This article needs additional citations for verification. Please help improve this article by adding citations to reliable sources. Unsourced material may be challenged and removed.Find sources: "Sahn" – news · newspapers · books · scholar · JSTOR (August 2007) (Learn how and when to remove this message)
Large sahn of the Mosque of Uqba, surrounded by riwaq (arcades), in Tunisia.

A sahn (Arabic: صَحْن, ṣaḥn), is a courtyard in Islamic architecture, especially the formal courtyard of a mosque.[1][2][3] Most traditional mosques have a large central sahn, which is surrounded by a riwaq or arcade on all sides. In traditional Islamic design, residences and neighborhoods can have private sahn courtyards.[citation needed]

The sahn is a common element in religious buildings and residences throughout the Muslim world, used in urban and rural settings. The cloister is its equivalent in European medieval architecture and its religious buildings.


The word Sahn (صَحْن) means a courtyard in Arabic.[4]


Originally, the sahn was used for dwellings, as a secure and private setting within a residence compound's walls. Ruins of houses in Sumerian Ur with sahns have been found, from the Third Dynasty of Ur (2100–2000 BCE).[citation needed]

Most mosque courtyards (sahn) contained a public fountain where Muslims performed Wudu a ritual purification required before prayer.[5] The Great Umayyad Mosque of Damascus built in 706 CE[6] provides one of the earliest withstanding example of a Sahn. The 122.5 meter long and 50 meter wide rectangular courtyard of the mosque is surrounded by a colonnaded portico (riwaq) on three sides.[7]

Courtyard of the Umayyad Mosque, view from east towards west.

The use of sahn in Islamic architecture continued until the mid-twentieth century, when Modern architecture began to influence Islamic cultures' residential and public buildings' designs.


Mosque design

Small sahn (courtyard) of a mosque in Tehran, with a howz (fountain pool) and domed riwaq.

Almost every historic or traditional mosque has a sahn. The use of it in Middle Eastern countries' mosques was carried on to most Islamic countries' mosque architecture.

Traditional mosque sahns are surrounded by the riwaq arcade on all sides. They also contain fountain water basins, such as a howz, for ritual purification cleansing and performing of wudu (Islamic ablutions), and flowing fountains for drinking water.

The inner courtyard is not a religiously prescribed architectural feature, and some mosques, especially since the twentieth century, do not have a sahn.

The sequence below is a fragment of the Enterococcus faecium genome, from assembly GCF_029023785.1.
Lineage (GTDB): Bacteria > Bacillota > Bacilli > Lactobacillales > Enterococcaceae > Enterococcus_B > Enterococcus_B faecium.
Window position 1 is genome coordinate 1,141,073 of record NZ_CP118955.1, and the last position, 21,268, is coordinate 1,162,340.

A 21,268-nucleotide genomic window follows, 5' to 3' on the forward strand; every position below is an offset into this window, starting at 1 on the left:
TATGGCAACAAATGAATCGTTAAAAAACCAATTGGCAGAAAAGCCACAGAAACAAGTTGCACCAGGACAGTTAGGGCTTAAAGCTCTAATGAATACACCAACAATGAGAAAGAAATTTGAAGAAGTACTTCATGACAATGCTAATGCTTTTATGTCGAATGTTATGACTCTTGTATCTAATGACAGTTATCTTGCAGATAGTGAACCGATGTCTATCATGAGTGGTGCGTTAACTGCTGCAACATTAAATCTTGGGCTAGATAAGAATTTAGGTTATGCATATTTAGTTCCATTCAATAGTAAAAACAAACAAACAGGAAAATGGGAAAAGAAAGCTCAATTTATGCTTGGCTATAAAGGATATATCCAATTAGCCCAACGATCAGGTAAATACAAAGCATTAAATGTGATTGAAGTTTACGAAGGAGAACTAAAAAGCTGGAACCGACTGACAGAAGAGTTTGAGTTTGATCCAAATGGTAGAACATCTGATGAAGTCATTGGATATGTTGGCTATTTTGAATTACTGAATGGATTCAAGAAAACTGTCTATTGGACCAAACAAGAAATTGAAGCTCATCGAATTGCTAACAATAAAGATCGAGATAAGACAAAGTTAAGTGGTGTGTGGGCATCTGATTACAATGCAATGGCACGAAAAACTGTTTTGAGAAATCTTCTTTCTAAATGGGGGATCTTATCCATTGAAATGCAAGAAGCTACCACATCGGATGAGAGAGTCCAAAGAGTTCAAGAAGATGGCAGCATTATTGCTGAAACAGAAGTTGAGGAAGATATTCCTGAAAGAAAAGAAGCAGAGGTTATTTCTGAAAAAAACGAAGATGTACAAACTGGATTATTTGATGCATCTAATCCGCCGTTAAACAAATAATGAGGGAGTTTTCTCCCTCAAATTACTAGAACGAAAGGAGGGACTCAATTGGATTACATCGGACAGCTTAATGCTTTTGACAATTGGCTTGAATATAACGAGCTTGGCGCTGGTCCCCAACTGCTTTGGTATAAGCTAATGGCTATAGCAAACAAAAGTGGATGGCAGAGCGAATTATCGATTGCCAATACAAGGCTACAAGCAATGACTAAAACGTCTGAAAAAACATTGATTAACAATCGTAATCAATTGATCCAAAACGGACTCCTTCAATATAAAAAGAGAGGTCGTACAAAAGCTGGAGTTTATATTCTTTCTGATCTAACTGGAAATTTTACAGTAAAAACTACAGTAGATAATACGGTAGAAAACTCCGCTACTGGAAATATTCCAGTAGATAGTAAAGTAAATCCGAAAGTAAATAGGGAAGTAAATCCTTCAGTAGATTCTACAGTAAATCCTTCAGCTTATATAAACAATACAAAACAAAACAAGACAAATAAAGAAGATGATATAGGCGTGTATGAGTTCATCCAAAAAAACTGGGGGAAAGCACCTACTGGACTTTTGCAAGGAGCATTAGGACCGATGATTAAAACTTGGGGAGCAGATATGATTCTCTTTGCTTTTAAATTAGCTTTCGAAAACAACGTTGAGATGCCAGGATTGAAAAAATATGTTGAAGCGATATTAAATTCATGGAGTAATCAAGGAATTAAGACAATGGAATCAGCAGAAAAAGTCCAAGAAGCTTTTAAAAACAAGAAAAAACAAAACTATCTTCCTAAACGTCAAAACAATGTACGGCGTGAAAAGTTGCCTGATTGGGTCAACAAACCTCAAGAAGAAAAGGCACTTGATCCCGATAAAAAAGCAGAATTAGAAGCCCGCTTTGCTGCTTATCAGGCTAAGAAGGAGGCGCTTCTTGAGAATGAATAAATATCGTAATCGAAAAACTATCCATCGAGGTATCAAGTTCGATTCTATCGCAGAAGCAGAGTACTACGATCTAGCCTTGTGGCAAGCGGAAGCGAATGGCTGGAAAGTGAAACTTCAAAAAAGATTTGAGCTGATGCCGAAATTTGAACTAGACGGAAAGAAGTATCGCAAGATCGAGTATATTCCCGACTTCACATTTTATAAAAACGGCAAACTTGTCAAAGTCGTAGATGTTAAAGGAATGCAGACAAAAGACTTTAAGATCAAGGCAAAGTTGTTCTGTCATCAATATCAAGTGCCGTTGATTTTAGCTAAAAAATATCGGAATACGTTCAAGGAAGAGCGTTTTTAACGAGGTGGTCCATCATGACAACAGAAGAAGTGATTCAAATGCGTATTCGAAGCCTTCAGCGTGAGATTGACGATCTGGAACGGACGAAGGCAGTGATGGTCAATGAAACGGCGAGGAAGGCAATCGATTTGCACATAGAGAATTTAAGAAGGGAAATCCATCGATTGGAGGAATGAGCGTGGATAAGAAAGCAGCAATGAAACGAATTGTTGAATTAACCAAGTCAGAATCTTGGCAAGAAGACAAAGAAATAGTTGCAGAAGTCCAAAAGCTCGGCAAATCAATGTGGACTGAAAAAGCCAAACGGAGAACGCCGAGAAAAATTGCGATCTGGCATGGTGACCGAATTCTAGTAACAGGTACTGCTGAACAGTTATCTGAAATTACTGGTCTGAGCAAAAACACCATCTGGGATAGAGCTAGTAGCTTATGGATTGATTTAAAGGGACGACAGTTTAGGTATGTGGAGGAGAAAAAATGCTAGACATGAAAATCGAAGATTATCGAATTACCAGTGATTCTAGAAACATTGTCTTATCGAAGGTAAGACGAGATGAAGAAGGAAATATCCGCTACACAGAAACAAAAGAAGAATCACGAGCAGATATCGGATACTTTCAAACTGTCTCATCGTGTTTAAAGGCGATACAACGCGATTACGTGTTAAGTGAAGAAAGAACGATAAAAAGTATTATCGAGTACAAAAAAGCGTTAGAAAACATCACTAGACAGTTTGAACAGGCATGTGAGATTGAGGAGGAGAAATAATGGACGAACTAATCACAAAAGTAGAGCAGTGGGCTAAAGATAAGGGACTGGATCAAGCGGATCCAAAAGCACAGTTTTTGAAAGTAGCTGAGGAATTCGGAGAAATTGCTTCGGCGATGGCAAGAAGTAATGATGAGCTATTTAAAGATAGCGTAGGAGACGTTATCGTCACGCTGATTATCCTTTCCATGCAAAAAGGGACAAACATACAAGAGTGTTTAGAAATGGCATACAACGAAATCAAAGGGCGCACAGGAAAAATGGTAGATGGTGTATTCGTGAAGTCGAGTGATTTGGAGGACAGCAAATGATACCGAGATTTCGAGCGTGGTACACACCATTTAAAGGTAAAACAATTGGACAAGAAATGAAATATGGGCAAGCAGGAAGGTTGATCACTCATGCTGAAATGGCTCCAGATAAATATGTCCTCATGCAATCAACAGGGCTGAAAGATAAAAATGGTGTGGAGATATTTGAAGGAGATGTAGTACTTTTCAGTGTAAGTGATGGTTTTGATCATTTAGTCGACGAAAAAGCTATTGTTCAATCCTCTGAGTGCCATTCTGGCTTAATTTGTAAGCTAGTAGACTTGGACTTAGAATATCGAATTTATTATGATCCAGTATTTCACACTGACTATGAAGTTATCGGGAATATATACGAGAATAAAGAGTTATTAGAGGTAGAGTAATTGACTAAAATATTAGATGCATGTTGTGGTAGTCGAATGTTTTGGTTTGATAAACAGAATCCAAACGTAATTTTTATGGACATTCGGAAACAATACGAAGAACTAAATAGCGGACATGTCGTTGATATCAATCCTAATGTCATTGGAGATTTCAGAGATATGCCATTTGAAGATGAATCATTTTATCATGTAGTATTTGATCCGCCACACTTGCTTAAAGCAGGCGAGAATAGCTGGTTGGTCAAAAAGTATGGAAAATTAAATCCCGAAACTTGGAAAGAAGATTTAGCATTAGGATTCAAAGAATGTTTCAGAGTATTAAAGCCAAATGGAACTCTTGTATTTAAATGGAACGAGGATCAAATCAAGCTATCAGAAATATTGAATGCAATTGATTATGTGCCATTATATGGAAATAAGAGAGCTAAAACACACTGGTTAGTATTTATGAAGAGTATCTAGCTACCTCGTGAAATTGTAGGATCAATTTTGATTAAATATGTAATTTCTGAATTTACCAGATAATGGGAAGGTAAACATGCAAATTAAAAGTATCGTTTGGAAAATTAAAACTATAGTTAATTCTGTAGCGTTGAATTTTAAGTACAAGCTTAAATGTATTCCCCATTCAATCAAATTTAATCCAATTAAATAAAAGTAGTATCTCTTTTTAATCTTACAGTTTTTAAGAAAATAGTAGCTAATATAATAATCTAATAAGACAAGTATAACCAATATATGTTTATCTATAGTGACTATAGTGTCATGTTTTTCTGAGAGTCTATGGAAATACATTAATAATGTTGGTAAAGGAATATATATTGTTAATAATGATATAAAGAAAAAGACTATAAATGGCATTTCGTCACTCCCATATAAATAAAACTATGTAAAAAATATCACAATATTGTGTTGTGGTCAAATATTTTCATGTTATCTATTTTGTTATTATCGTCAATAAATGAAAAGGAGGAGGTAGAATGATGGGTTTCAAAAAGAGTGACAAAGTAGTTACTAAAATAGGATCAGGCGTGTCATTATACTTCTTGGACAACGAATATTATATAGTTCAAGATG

Residential design

Sahn of the Baz Bahadur's Palace in Mandu, India

Residential sahns, part of a courtyard house, are the most private. The scale and design details differ: from urban to rural locales; different regions and climates, and different eras and cultures – but the basic function of security and privacy remain the same. The sahn can be a private garden, a service yard, and a summer season outdoor living room for the family or entertaining.

Usually the main entrance of the house does not lead directly to the sahn. It is reached through a broken or curved corridor called a majaz (Arabic: مجاز, mağāz). This lets residents admit guests into the majlis (Arabic: مجلس, mağlis), a salon or reception room, without seeing into the sahn. It is then a protected and proscribed place where the women of the house need not be covered in the hijab clothing traditionally necessary in public.

In urban settings, the sahn is usually surrounded by a colonnaded riwaq, and has a howz, or pool of water, in the middle. The residence's iwan, a private family room veranda of three walls, usually overlooks the sahn and gives direct or stairway access to it. Upper floor rooms may also view it through mashrabiyas, wooden lattice covered windows.

The Moorish patios of al-Andalus, in present-day Spain, include World Heritage Sites such as the Court of the Lions and Court of the Myrtles at the Alhambra palace.

Urban design


Traditional Islamic neighborhoods can have a dedicated central open space, a communally private sahn, called saha (Arabic: ساحة, sāḥä), only for the neighbourhood's residents, usually consisting of members of the same tribe.


The idea of public open space, central in the middle of a city, a town square or central plaza, is part of historical and contemporary urban design in many cultures around the world. Ancient examples are the Greek agora and Roman forum. They can provide a place for various civic uses such as public gatherings, celebrations, and protests, open air markets and festivals, and transportation links.

See also


  1. ^ M. Bloom, Jonathan; S. Blair, Sheila, eds. (2009). "Mosque". The Grove Encyclopedia of Islamic Art and Architecture. Oxford University Press. ISBN 9780195309911.
  2. ^ Petersen, Andrew (1996). Dictionary of Islamic architecture. Routledge. p. 247. ISBN 9781134613663.
  3. ^ "The Mosque". Retrieved 2020-11-23.
  4. ^ Bandyopadhyay, Soumyen; Sibley, Magda (July 2002). "The Distinctive Typology of Central Omani Mosques: Its Nature and Antecedents". Proceedings of the Seminar for Arabian Studies. 33 (33): 99–116. JSTOR 41223756. Retrieved 5 March 2021.
  5. ^ "The Mosque". The Metropolitan Museum of Art. Retrieved 5 March 2021.
  6. ^ Grafman and Rosen-Ayalon, 1999, p. 7.
  7. ^ "Umayyad Mosque". Museum With No Frontiers. Retrieved 5 March 2021.